In one of my favourite television commercials, a compact, smartly dressed and middle-aged woman gives her female friends a grand tour of her elegant flat.
They are polite and well mannered, but as they enter the woman's huge, walk-in closet, they can hardly contain their excitement. Like teenage girls screaming and crying in front of their idols at a rock concert, they whoop and holler at the sight of what must be the woman's very impressive, jaw-dropping wardrobe.
But any excitement they feel - and this is the punchline - pales in comparison to the ecstasy experienced by her spouse and his male friends in a room nearby, who find their promised land in the flat's walk-in beer fridge.
This funny commercial is a sad commentary on our capacity for pleasure. The great British philosopher John Stuart Mill equates happiness with pleasure. "By happiness is intended pleasure and the absence of pain; by unhappiness, pain and the privation of pleasure," he famously writes in Utilitarianism, published in 1863. But do not take what the man says at face value. Mill is a hedonist with a difference.
For him, not all pleasures are equal, and it is possible to distinguish in some principled way between what he calls higher and lower pleasures.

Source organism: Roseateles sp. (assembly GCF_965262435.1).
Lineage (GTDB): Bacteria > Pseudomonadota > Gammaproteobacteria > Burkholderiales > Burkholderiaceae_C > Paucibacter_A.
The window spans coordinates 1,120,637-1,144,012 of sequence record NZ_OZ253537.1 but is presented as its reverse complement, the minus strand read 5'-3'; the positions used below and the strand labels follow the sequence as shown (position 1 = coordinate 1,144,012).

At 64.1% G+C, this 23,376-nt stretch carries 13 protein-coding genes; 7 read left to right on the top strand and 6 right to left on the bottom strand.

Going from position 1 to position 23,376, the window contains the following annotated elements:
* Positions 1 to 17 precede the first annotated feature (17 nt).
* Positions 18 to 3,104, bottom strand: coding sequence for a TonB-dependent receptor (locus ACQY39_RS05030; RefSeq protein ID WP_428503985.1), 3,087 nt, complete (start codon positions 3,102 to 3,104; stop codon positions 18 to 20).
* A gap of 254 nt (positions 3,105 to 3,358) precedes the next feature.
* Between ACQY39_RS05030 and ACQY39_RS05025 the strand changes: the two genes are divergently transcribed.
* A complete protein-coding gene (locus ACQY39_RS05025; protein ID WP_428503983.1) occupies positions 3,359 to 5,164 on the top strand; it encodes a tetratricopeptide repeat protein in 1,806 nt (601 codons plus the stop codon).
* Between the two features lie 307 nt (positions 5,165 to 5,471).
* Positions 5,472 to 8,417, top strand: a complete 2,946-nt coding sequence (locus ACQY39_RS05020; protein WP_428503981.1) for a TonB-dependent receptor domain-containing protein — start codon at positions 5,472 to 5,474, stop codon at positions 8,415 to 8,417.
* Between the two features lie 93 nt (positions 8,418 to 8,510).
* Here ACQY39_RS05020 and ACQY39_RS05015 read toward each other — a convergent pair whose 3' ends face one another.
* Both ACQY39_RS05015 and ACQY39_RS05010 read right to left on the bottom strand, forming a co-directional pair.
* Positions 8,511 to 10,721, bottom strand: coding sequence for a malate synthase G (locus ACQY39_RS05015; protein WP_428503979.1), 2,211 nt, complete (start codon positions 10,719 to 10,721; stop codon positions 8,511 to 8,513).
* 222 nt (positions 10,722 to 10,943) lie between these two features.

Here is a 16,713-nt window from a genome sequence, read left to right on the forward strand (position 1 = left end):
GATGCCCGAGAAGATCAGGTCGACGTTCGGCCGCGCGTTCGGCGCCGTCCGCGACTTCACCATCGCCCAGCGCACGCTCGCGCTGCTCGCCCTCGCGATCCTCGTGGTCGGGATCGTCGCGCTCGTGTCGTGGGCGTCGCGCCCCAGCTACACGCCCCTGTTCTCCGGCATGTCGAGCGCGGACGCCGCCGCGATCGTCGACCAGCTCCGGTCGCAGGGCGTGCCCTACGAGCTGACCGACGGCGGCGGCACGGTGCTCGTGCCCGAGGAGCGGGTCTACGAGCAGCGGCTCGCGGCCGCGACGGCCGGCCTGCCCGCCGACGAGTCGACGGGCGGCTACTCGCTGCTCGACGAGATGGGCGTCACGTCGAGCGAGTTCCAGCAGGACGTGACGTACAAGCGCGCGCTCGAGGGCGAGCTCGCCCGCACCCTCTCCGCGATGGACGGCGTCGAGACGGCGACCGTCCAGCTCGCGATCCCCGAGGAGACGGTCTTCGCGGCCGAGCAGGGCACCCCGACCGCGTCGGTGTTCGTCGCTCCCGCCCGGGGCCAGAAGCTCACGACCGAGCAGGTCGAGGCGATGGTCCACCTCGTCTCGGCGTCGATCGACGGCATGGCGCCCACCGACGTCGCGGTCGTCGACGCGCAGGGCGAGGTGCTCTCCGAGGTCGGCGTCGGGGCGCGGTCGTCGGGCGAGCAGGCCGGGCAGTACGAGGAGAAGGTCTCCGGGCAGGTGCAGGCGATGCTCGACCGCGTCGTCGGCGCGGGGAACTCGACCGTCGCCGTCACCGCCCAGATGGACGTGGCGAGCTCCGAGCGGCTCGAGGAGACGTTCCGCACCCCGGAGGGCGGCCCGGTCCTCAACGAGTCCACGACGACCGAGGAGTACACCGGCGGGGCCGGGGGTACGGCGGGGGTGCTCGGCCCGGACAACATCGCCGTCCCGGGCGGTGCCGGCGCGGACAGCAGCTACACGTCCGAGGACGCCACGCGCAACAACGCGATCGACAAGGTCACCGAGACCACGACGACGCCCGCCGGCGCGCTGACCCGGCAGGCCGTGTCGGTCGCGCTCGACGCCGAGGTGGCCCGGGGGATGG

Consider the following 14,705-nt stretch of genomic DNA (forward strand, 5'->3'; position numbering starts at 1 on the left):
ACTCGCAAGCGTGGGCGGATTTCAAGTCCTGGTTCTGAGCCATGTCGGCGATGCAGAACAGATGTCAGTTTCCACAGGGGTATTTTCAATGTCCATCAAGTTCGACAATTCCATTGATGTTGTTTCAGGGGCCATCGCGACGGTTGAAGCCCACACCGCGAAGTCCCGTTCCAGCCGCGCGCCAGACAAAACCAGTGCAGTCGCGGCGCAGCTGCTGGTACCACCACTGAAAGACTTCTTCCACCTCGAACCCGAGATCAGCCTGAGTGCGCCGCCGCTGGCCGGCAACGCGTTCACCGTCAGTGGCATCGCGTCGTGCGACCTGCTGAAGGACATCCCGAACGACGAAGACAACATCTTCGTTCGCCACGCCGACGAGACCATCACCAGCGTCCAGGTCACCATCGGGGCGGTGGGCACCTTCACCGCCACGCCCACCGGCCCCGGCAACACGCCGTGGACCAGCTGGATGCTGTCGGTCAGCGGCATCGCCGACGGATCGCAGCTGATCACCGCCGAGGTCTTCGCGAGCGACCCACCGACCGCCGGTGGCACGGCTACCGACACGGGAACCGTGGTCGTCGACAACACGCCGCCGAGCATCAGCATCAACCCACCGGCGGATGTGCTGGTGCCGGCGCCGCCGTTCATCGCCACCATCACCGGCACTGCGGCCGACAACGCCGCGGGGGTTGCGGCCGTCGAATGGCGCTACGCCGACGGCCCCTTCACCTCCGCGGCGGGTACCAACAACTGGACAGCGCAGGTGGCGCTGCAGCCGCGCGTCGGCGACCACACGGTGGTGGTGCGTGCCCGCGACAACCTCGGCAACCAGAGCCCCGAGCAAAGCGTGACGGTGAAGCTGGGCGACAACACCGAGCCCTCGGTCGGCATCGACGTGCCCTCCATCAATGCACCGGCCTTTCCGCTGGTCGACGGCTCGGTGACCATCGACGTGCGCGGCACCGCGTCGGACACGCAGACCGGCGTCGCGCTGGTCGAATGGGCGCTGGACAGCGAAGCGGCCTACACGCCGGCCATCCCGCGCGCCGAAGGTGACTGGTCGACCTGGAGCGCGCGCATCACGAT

The higher pleasures of intellect, imagination and emotion are superior in their intrinsic nature, he believes, and therefore ought to be pursued with more vigour and for their own sake.
Well said. Of course, there is nothing "low" about the irrefutable pleasure of having a cold beer on a hot summer day. But I, and I believe, many others of my kind, do have a much more pronounced weakness for the various kinds of intellectual pleasures. For people like us, the reading of an exquisite passage, or the pondering of an intriguing scene from a movie, is neither a diversion nor a release from chores but an event and an experience that can be both consuming and transformative.
We may not whoop and holler when we listen to a recital, watch a painting or bury ourselves in a book, but our souls are stirred and we immerse ourselves quietly in raptures.
This profound, mysterious pleasure and sense of joyful discovery that can only come from an encounter with art and an immersion in culture is what cultural magazines such as The New Yorker and The New York Review of Books try to convey to their readers. Just as the highest compliment that one can pay to a work of art is to say it enhances one's understanding of life, the best thing one can say about a cultural magazine is that it strengthens its reader's capacity for pleasure.
Hong Kong is a city famous for a wide range of things from egg tarts to the degree of press freedom, but hardly ever for the popularity of its cultural magazines. Doesn't it tell you what sort of pleasure seekers the majority of its people are?
Perry Lam is a cultural critic